Appeal Fully Briefed

My appeal is now in the hands of the court.  The documents the court will consider are below (the bottom two of which are new):

Corbett v. US – Record Excerpts (.pdf) – A compilation of District Court documents
Corbett v. US – Appellant’s Brief (.pdf) – My appellate brief
Corbett v. US – Appellee’s Brief (.pdf) – The TSA’s appellate brief
Corbett v. US – Reply Brief (.pdf) – The last word — my reply to the government’s brief

There’s no set timeframe in which the court must rule, but a typical wait would be a month or two.  I’m feeling rather neutral about our chances of success.  A lot of great arguments for the appeal were submitted to the court, but then again, a lot of great arguments were made in the District Court that went ignored.  I’ll update you guys as soon as I hear something!


9 thoughts on “Appeal Fully Briefed

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  1. I am in the process of locating an attorney for a recent violation by TSA… I would appreciate any input you might have that might assist me as I charge angrily down this path … I applaud your efforts and seek to bring attention to this matter too. I am a 45 year old professional woman, who travels often for work, and never sets off any alarms, nor dresses in a manner that would preclude accurate assessment. The search I was subjected to was life-changing, has left me emotionally distraught, and has impacted me in many negative ways. I am further, a staunch Constitutionalist, and want to speak out on this incident so we can make sure it does not happen to others. Thanks in advance for any commentary you might provide.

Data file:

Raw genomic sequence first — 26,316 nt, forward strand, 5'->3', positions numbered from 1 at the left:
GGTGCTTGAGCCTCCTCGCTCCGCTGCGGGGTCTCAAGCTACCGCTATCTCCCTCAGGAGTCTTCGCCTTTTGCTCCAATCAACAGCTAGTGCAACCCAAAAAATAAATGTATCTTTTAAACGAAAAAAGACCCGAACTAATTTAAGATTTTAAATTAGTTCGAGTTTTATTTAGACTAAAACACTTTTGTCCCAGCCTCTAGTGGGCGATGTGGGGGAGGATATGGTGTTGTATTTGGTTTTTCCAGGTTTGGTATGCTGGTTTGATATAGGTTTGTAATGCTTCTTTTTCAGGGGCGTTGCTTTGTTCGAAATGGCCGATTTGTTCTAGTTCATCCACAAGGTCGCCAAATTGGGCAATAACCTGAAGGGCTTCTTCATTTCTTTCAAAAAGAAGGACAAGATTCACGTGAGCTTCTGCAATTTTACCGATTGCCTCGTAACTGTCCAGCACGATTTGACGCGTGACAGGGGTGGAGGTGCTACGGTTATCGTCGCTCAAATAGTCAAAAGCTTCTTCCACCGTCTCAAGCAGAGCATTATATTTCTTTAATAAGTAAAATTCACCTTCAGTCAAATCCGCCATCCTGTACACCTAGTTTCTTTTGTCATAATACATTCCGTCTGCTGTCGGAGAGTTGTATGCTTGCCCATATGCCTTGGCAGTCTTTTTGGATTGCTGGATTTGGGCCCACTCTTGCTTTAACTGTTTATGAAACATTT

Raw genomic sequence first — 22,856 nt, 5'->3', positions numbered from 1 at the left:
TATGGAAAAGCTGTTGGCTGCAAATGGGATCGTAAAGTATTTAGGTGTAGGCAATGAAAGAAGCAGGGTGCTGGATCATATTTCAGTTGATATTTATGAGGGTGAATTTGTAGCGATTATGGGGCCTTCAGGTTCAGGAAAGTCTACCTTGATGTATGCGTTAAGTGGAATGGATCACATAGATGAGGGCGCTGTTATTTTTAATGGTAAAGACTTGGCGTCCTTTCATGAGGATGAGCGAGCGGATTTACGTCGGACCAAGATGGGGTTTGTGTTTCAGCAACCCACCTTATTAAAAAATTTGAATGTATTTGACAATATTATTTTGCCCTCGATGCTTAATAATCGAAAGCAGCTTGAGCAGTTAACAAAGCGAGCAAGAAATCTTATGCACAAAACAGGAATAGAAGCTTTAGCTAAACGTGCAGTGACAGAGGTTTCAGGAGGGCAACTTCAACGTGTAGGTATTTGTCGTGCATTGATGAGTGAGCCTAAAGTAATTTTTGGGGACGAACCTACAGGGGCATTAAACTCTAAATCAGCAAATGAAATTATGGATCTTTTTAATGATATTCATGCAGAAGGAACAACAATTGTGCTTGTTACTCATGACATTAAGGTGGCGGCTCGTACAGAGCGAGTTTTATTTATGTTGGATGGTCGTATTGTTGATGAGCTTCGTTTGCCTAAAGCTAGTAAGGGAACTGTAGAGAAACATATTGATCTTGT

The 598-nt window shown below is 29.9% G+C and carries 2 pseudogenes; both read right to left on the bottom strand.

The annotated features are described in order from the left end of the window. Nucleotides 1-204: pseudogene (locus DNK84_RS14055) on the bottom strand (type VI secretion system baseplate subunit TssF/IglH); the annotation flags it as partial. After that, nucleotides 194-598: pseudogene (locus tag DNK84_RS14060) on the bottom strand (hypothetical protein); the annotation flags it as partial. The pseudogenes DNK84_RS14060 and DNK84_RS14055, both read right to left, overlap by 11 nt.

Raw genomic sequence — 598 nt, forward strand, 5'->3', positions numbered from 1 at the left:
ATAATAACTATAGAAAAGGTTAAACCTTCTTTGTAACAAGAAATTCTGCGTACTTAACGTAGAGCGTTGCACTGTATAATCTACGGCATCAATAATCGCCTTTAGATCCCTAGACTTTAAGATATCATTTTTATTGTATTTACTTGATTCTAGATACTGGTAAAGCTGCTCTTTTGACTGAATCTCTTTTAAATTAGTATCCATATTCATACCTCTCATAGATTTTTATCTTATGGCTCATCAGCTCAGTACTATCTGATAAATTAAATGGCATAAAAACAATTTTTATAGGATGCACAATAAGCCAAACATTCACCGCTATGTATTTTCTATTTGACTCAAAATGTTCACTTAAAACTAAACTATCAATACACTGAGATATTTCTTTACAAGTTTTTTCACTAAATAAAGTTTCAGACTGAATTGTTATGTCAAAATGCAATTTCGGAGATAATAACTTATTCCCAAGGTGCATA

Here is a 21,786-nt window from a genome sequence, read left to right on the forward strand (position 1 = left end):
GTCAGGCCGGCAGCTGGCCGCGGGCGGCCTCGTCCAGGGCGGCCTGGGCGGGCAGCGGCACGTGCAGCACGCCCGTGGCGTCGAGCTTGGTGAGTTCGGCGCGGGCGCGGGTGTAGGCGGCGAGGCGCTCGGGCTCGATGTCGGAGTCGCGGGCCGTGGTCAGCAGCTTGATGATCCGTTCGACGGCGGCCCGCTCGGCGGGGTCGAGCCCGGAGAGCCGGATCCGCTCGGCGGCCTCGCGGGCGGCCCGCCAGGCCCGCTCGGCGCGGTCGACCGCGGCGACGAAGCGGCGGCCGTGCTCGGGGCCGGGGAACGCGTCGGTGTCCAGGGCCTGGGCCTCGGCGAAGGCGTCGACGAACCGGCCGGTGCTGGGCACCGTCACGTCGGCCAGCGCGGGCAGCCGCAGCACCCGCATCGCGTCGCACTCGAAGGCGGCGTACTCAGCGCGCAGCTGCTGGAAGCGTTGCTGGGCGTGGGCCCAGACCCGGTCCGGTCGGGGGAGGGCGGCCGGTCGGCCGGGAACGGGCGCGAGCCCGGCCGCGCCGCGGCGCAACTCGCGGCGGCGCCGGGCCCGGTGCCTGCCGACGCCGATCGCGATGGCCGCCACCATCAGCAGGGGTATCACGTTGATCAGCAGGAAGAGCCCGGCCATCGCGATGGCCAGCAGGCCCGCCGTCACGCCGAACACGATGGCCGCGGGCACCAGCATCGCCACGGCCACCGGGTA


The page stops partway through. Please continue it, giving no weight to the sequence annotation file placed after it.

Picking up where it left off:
1. Hi Barbara, welcome to the blog! I can provide my thoughts and tell you what I would do, but can’t legal advice. 🙂 If the search you’re referring to was a “standard” TSA grope, I wouldn’t file a suit at this time since there are already at least half a dozen, including my own, going after that, and we’re a year ahead in the legal process. Instead, I’d concentrate on making the issue more well-known, through protests, handing out flyers at airports, donating time and money to groups like EPIC, etc. But, if the search was something beyond the “standard” — if they made you take off articles of clothing, for example — then I would look to consider a claim.


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